If you watched the Big Ten championship game, then you saw the Wisconsin Badgers‘ running attack at their best. That running attack will have to be at its best during the Rose Bowl against the Stanford Cardinal. The Cardinal possess one of the best rush defenses in the country while the Badgers are providing a rushing attack to this game that seems to just now be hitting its stride.
The Big Ten Championship Game provided the best example for how the Badgers should have been executing their running attack all season. Not only did Montee Ball get his touches, but James White and freshman Melvin Gordon also got theirs, and that’s something that is uncommon this season. Not only that, but it was the way the Badgers were calling plays for their running attack that wowed me. They were doing straight running plays, sweeps, pitches, end-around runs involving their running backs, they did everything. And the result was that running attack overwhelming and pounding the Nebraska Cornhuskers into submission to the tune of a 70-31 final. It looks like the score of a landslide in college basketball, but it was a landslide in college football.
It wasn’t just the flash and the score that made this performance an example to follow, but it was also how productive the Badgers were only through rushing. Eight of the Badgers’ ten touchdowns came on the ground, and one came from the arm of White as he threw a touchdown late in the first half of the game. The Badgers racked up 539 yards rushing, the most ever allowed by the Cornhuskers in a game, and of those 539, the yards were well distributed with Ball rushing 202 yards (and three touchdowns), White rushing for 109 (and four touchdowns), and Gordon rushing for 216 (and one touchdown). Another plus to this productivity is that the Badgers’ quarterbacks only had to attempt nine passes in the entire game.
The timing couldn’t have been more perfect for the Badgers and their running game because the usually reliable Cardinal rush defense slipped up the same weekend the Badgers won the Big Ten.
Against the UCLA Bruins, the Cardinal gave up nearly 300 rushing yards despite winning the Pac 12 title game. Of those, Bruins running back Johnathan Franklin gained 184 and scored twice. Freshman quarterback Brett Huntley ran for 84 and scored once for the Bruins to go with Franklin’s big night. This also meant that the Bruins only score other than a rushing touchdown was a field-goal early in the third quarter.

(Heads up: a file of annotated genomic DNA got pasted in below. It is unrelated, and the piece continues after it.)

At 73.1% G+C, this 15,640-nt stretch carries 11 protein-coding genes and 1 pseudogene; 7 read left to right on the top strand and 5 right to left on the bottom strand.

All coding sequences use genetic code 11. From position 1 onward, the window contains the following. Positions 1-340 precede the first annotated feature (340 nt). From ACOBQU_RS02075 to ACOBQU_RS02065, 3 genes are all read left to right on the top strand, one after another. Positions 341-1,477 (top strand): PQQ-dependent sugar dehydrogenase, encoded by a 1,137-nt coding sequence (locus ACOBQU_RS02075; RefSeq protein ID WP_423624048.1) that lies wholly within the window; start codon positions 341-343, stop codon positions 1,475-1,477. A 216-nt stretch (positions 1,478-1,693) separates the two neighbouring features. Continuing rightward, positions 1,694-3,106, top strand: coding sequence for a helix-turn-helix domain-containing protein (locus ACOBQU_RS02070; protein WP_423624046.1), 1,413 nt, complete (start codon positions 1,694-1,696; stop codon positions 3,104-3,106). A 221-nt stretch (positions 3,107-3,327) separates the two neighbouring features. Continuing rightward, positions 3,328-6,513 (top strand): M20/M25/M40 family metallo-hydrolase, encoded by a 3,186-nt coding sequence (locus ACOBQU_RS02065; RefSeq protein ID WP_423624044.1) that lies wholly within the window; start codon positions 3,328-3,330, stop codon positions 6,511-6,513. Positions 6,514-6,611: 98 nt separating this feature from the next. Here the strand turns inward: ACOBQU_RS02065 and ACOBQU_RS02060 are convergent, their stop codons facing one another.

Up until this game, the Cardinal had one of the best rush defenses in the country. Even after this game they still do, but this being their last outing prior to the Rose Bowl isn’t the best thing for them. It should definitely give the Badgers confidence that they will be able to run against a defense that has been very successful at stopping the run this season.
However, and I can’t emphasize this enough, the Badgers have to run their offense the way they did in the Big Ten title game. I wrote something to that degree after the Badgers’ early loss to the Oregon St. Beavers, and I stand by it today. All running backs need to be involved, the play-calling should be tricky and unexpected to the opponent, and yes, the QB’s should be involved, but not too involved.
I’ve heard a lot of chatter in Wisconsin about how the passing game needs to be more involved for the Badgers to have a shot at winning. To that I have only this to say: not a chance. If recent Rose Bowl losses and recent play by the Badgers has demonstrated anything beyond the shadow of a doubt, it’s that the passing game must be limited unless you have a Russell Wilson-type quarterback. And the Badgers certainly do not have anyone close to that kind of quarterback this year. If the Badgers won to make the third of their three straight Rose Bowls go better than the last two, use the running attack to its fullest and implement the pass when needed.